Herbs, perennial, 1.7–6 dm; from a slender, woody caudex; with a taproot. Stems few to many, erect or ascending, much-branched with many short, leafy axillary shoots, hairs recurved to retrorse, short, ± stiff, eglandular, often with some spreading, long ones. Leaves green, linear-lanceolate to lanceolate, 1–3.5 cm, not fleshy, margins plane, sometimes ± wavy, flat to involute, (0–)3–7-lobed, apex acute to obtuse; lateral lobes spreading, linear, much shorter and narrower than terminal lobe, apex acute. Inflorescences 3–17 × 2–7.5 cm; bracts green throughout, sometimes distalmost proximally green, distally red or red-orange on apices, lanceolate or broadly lanceolate, (0–)3–5-lobed; lobes spreading, linear or narrowly lanceolate, short, arising near or below mid length, central lobe apex obtuse to rounded, lateral ones acute. Calyces proximal 1/3 green, distal 2/3 red to pale red-orange, rarely yellow, (17–)25–35(–40) mm; abaxial clefts 14–29 mm, 67–75% of calyx length, adaxial 2.5–7.3 mm, 5–15% of calyx length, deeper than laterals, lateral 0–0.3(–2) mm, 0–5% of calyx length; lobes broadly triangular, entire or shallowly cleft, segments, if present, often differing in length, apex acute, obtuse, or rounded. Corollas slightly curved, (24–)27–43 mm; tube 9–20 mm; beak longer than calyx, exserted through abaxial cleft, adaxially green to yellowish, 22–39 mm; abaxial lip deep green, inflated, tight, 1–2.5 mm, 5–10% as long as beak; teeth often spreading, green or white, 0.5–1.6 mm. 2n = 24.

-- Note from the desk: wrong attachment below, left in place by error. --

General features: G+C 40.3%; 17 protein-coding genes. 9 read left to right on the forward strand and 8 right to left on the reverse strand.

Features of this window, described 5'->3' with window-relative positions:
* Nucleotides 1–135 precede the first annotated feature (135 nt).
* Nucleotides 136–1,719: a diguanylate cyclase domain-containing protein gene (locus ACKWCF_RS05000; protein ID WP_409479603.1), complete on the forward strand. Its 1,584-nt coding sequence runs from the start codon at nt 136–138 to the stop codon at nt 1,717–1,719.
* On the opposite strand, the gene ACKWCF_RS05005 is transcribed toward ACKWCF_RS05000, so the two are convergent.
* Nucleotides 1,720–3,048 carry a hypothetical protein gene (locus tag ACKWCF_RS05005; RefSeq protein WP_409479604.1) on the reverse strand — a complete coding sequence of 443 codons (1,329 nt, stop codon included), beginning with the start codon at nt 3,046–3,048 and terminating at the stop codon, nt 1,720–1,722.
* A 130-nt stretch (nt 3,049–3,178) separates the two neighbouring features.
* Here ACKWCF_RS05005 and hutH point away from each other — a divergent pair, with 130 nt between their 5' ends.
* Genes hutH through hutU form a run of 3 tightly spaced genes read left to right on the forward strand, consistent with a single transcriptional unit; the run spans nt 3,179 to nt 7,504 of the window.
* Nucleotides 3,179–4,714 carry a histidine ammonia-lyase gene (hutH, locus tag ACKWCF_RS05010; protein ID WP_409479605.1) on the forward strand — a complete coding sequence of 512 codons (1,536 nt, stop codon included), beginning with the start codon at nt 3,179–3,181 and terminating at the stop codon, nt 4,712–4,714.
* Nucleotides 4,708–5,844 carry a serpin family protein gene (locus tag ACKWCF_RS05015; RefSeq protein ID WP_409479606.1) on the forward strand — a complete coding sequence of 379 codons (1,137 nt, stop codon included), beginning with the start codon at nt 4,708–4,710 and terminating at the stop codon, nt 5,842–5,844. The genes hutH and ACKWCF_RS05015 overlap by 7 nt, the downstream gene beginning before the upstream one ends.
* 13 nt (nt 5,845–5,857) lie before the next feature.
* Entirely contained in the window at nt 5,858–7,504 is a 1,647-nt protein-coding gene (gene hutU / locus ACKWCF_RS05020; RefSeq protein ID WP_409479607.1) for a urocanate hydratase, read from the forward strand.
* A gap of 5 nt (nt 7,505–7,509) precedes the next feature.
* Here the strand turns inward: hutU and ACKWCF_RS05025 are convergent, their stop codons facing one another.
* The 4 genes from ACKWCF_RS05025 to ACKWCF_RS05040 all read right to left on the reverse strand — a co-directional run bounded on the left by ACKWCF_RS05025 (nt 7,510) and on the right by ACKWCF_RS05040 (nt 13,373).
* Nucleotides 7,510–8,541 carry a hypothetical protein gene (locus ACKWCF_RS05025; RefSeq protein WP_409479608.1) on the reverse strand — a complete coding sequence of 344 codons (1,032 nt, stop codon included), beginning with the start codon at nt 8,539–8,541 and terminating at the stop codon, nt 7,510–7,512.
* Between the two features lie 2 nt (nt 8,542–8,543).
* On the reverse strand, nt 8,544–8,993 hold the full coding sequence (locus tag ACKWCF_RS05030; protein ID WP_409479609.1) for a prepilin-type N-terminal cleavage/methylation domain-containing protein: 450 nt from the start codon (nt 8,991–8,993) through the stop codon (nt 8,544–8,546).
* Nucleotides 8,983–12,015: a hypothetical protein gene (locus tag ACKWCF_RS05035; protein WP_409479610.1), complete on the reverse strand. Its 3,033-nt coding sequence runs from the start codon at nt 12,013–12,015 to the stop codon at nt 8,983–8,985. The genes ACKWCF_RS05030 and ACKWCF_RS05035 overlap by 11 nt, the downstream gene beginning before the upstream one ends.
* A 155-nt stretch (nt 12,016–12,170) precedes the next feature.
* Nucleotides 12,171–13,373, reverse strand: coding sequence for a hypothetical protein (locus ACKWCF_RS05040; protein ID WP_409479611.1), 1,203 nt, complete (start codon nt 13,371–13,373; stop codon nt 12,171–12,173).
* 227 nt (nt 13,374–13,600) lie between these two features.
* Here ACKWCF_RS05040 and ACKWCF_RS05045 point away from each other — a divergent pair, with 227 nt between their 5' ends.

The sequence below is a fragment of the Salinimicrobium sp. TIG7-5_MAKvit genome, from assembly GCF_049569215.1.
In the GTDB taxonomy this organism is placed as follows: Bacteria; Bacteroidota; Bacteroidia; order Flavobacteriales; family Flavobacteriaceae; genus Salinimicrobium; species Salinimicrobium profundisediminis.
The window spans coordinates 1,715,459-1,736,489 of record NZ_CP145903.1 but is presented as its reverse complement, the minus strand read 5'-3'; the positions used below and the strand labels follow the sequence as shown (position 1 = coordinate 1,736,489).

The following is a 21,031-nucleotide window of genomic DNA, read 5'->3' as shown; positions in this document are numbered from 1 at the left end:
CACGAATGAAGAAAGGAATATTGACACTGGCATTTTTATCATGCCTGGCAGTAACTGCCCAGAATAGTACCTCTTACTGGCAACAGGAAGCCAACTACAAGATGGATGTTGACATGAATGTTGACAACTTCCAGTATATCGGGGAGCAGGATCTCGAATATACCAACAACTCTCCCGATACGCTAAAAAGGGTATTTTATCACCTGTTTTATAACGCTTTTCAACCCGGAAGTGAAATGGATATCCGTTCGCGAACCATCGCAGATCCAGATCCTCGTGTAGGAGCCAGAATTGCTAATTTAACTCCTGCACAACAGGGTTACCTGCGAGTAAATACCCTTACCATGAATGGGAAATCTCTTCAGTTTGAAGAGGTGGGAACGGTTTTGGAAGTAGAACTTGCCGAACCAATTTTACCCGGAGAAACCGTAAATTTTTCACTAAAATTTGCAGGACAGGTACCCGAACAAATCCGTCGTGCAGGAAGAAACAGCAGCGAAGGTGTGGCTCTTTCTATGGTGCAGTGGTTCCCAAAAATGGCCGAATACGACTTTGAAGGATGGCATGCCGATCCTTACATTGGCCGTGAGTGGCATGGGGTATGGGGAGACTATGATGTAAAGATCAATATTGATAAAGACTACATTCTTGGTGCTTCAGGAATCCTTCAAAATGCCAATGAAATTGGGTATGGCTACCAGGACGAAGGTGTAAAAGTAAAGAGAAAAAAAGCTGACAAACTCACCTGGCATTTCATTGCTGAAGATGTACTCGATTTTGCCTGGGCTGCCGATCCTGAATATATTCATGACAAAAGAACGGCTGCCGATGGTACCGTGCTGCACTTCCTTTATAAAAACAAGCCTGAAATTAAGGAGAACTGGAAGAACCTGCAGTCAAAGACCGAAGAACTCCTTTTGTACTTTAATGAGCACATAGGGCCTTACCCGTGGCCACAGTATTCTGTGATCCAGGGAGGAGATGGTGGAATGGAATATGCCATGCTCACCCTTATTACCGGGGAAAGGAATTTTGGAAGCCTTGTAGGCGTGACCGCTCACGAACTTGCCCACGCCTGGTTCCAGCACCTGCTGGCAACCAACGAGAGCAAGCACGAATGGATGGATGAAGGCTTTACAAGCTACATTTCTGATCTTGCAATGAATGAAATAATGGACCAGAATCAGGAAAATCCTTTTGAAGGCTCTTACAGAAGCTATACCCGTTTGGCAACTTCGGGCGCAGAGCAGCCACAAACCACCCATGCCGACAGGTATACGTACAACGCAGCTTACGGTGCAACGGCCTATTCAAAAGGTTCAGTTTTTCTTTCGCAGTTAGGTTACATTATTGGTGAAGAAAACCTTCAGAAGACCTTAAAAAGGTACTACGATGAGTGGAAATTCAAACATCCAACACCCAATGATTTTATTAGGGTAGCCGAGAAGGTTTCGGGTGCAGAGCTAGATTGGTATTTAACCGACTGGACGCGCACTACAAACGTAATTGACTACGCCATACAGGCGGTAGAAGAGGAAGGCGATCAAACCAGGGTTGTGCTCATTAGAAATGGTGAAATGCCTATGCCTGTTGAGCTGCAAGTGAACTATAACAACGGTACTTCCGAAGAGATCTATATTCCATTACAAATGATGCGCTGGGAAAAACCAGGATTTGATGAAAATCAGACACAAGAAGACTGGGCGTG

Phenology: Flowering Jul–Oct.
Habitat: Dry slopes and flats, open pine forests, ledges, mostly montane.
Elevation: 2000–3000 m.
Ariz., N.Mex., Mexico (Chihuahua, Durango, Sinaloa, Sonora).
Castilleja patriotica is broadly distributed in the northern Sierra Madre Occidental in Mexico, south to northern Durango and Sinaloa. It is replaced in central and southern Mexico by a related species, C. pectinata M. Martens & Galeotti. Castilleja patriotica reaches the Chiricahua and Huachuca mountains of southeastern Arizona and the adjacent Animas Mountains of southwestern New Mexico. A report from the Atascosa Mountains of southern Arizona needs verification. The numerous, narrow axillary leaves and the narrow leaf lobes combine to give this plant a curious frilly appearance. The narrow, widely divaricate lateral leaf lobes are unique in the flora area. Short, compact plants with smaller flowers were named C. blumeri. Castilleja patriotica has medicinal value to native peoples of the northern Sierra Madre.